Thursday, September 10, 2009

New Books

It's always a nice surprise when books appear, unbidden, in my mailbox. And if they are interesting and useful books, so much the better! So thanks to Oxford University Press for sending these on.

Jason Mittell, Television and American Culture looks great, chock full of interesting examples and approaches to television studies from economics to production to critical analysis. It makes me want to teach Television Studies again.

Marita Sturken and Lisa Cartwright, Practices of Looking: An Introduction to Visual Culture. A second edition of this excellent and influential text.

Wednesday, September 02, 2009


Start stocking up on the sunscreen, Communication Scholars! I just found out that ICA (The International Communication Association) will be in Phoenix in 2012. May 24-28. Perhaps this is common knowledge, but I just saw it.

Lecturing in the Age of Distraction

Following on from Jonathan's comment on my post-before-last. I recently ran across an article on lecturing within the context of proliferating technologies of attention. Eric Gordon and David Bogen (Spring 2009) "Designing Choreographies for the 'New Economy of Attention.'" DHQ: Digital Humanities Quarterly, 3(2).

It's an interesting article arguing how we should try to leverage the advantages of the new technologies to enrich lectures, rather than just fighting against them. Though in some ways it's like saying that the bucket has holes and the water is pouring out. Rather than plugging the holes, we should explore what the leaks have to offer the situation. Teachers should be sensitive to the means of communication and habits of thought and life of their students and be somewhat adaptable, flexible, and creative in that regard, but at the same time the students need to meet us at least half way. When they're signed up for a class, they should be in the class and make every effort to participate and pay attention (though perhaps I'm just old-fashioned). The article presents a number of suggestions for choreographing all these means of distraction and attention as part of the lecture. But I think there's a fine line between creatively engaging the situation and catering to rude behavior (electronically based or not, passing notes is passing notes).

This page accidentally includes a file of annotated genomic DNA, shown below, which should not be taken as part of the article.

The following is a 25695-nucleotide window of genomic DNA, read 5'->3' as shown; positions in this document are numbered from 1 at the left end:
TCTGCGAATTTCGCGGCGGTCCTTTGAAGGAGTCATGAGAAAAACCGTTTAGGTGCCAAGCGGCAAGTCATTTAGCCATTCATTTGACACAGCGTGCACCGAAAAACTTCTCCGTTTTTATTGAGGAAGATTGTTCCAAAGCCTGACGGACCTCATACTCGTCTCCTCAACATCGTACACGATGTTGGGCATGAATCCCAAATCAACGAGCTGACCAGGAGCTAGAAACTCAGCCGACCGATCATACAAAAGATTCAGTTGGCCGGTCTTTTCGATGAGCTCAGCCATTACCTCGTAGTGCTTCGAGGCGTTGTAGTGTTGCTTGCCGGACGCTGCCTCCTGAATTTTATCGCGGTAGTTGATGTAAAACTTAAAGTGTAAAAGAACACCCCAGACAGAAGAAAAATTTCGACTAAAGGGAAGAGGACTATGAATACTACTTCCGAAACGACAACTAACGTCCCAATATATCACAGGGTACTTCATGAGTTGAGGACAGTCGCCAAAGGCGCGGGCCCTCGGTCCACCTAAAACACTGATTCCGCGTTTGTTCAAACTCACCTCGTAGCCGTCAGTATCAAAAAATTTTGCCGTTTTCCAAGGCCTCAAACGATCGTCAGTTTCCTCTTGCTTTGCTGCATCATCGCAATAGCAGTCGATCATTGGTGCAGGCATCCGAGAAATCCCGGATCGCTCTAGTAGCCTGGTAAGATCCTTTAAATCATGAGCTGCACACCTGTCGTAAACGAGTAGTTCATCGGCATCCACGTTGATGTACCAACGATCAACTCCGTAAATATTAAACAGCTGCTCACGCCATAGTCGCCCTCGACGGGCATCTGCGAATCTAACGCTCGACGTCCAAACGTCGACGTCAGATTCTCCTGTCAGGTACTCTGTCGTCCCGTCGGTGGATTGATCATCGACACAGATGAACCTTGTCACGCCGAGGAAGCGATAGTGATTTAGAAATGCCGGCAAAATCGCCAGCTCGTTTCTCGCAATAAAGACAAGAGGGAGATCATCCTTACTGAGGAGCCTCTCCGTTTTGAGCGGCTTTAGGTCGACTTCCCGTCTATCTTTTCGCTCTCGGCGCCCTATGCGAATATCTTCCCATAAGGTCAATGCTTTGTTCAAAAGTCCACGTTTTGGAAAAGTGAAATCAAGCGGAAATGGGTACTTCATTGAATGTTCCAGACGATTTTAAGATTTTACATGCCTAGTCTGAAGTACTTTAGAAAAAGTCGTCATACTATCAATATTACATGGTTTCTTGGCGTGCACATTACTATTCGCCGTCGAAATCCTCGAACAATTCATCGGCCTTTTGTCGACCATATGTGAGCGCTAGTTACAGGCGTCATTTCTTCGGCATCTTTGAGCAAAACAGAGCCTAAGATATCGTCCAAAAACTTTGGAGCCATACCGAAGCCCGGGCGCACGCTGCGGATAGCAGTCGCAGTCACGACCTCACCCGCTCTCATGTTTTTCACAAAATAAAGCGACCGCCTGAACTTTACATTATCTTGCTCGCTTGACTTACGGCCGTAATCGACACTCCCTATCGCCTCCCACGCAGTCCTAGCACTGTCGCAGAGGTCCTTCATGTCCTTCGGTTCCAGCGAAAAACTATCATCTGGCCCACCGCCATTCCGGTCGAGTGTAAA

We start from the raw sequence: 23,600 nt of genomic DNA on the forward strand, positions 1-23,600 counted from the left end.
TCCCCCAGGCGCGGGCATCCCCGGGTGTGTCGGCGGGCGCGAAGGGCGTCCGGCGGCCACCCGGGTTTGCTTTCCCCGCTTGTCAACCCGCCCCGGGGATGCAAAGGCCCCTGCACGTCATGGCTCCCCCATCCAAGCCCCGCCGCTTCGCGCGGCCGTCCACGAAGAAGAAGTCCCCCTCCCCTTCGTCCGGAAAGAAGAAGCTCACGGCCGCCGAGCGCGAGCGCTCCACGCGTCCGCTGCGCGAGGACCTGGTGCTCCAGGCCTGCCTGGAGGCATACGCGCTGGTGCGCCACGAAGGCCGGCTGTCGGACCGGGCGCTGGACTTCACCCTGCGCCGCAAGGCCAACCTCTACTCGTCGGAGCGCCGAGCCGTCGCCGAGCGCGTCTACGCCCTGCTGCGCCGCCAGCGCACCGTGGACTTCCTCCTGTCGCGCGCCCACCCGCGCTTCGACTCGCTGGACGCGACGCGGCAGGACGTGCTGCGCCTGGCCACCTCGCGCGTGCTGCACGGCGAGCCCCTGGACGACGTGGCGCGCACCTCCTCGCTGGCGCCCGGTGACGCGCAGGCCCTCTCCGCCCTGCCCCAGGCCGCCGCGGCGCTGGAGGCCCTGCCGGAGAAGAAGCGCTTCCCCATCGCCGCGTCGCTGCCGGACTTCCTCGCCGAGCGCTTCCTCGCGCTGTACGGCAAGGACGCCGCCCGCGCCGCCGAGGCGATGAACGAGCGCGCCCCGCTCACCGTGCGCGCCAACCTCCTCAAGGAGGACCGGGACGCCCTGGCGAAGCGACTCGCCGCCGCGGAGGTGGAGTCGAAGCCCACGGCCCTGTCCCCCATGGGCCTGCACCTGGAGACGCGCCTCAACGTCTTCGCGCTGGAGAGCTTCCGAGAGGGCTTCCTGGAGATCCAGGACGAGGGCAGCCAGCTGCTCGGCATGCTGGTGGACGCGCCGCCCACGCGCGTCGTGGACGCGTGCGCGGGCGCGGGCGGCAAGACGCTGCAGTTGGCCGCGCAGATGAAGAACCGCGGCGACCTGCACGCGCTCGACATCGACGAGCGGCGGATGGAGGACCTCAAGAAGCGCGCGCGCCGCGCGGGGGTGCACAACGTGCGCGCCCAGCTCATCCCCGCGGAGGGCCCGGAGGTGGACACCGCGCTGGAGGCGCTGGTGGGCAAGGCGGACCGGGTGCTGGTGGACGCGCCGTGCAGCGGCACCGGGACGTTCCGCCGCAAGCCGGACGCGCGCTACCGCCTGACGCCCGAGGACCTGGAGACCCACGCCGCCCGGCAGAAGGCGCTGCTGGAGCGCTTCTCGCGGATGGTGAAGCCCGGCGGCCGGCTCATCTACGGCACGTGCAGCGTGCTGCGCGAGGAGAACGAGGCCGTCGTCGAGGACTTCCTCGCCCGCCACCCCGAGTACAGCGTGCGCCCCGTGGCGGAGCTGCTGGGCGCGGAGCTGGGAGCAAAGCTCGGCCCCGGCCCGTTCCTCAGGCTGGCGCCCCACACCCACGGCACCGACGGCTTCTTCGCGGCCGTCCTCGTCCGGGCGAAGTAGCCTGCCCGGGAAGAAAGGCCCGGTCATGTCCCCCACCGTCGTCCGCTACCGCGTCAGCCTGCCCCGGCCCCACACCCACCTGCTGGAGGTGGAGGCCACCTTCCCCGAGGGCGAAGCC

Just my 2 cents.

Tuesday, September 01, 2009

Surveillance (2008)

To be disappointed in Jennifer Lynch's film, "Surveillance," which I just saw on DVD, would mean that I actually had high expectations in the first place. Since I had none (given some of the critical responses I've read), I was not disappointed. For a film that tries its hardest to be disturbing and shocking and brutal, it ended up being fairly affectless I thought. It's a mess, and not in a good way. It's got great actors, but the performances are all twitches and eccentricities (and not in a good way). The plot is predictable, the images gruesome in a fairly banal way (which is precisely the way death and pain and gore and brutality should NOT be represented, IMHO) or so studied that one finds oneself looking at it saying, "oh, I see, that's supposed to be creepy the way he leans in to the camera that way." Comparisons with her father's work are perhaps not fair, but the film keeps referring to her father's work and trying to mine the same territory. Even if I had not known she was David Lynch's daughter I would have found myself saying, "Wow. David Lynch did that so much better, and on broadcast TV to boot!"

What I *am* disappointed about concerned the film is that it's really not about surveillance. Yes, there is a conceit that witnesses in three separate rooms recount their stories while being filmed by Bill Pullman (who supposedly is closely attending to all three people talking at once), but nothing is really made of it. It's not really even a device. The only bit that is really about surveillance is the realization that the little girl is the real surveillor, who watches and understands much more than everyone else.


"Workers on average spend just eleven minutes on a project before switching to another, and while focusing on a project, typically change tasks every three minutes....Once distracted, we take about twenty-five minutes to return to an interrupted task and usually plunge into two other work projects in the interim....Nearly 45 percent of workplace interruptions are self-initiated. (And when workers interrupt themselves, they take slightly longer to resume their original work--about twenty-eight minutes on average."
Maggie Jackson, Distracted, Amherst, NY: Prometheus Books. pp 84-86.
Jackson is referring to Gloria Mark, Victor Gonzalez, and Justin Harris, "No Task Left Behind? Examining the Nature of Fragmented Work," Proceedings of the Conference on Human Factors in Computer Systems (Portland, OR, 2005).

You mean it's not just me?